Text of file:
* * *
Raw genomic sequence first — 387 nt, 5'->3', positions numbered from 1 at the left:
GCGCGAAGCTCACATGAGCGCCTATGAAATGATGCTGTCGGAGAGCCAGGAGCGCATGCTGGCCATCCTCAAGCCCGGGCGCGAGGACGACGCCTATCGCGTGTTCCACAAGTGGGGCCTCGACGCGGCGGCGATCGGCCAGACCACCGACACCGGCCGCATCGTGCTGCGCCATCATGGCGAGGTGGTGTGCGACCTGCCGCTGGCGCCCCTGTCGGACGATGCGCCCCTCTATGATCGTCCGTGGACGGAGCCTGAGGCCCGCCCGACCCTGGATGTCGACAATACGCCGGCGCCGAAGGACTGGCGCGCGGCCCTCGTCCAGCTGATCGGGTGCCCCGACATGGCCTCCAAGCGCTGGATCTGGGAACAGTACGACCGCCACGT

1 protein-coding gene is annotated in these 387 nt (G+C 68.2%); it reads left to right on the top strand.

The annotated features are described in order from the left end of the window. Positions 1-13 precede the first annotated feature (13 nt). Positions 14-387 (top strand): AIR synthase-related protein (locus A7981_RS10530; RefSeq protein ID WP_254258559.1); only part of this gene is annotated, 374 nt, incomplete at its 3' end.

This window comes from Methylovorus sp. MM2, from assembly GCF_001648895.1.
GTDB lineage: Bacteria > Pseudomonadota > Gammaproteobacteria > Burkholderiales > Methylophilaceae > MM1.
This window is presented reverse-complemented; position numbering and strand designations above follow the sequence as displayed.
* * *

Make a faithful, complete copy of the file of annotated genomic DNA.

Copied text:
Raw genomic sequence first — 387 nt, 5'->3', positions numbered from 1 at the left:
GCGCGAAGCTCACATGAGCGCCTATGAAATGATGCTGTCGGAGAGCCAGGAGCGCATGCTGGCCATCCTCAAGCCCGGGCGCGAGGACGACGCCTATCGCGTGTTCCACAAGTGGGGCCTCGACGCGGCGGCGATCGGCCAGACCACCGACACCGGCCGCATCGTGCTGCGCCATCATGGCGAGGTGGTGTGCGACCTGCCGCTGGCGCCCCTGTCGGACGATGCGCCCCTCTATGATCGTCCGTGGACGGAGCCTGAGGCCCGCCCGACCCTGGATGTCGACAATACGCCGGCGCCGAAGGACTGGCGCGCGGCCCTCGTCCAGCTGATCGGGTGCCCCGACATGGCCTCCAAGCGCTGGATCTGGGAACAGTACGACCGCCACGT

1 protein-coding gene is annotated in these 387 nt (G+C 68.2%); it reads left to right on the top strand.

The annotated features are described in order from the left end of the window. Positions 1-13 precede the first annotated feature (13 nt). Positions 14-387 (top strand): AIR synthase-related protein (locus A7981_RS10530; RefSeq protein ID WP_254258559.1); only part of this gene is annotated, 374 nt, incomplete at its 3' end.

This window comes from Methylovorus sp. MM2, from assembly GCF_001648895.1.
GTDB lineage: Bacteria > Pseudomonadota > Gammaproteobacteria > Burkholderiales > Methylophilaceae > MM1.
This window is presented reverse-complemented; position numbering and strand designations above follow the sequence as displayed.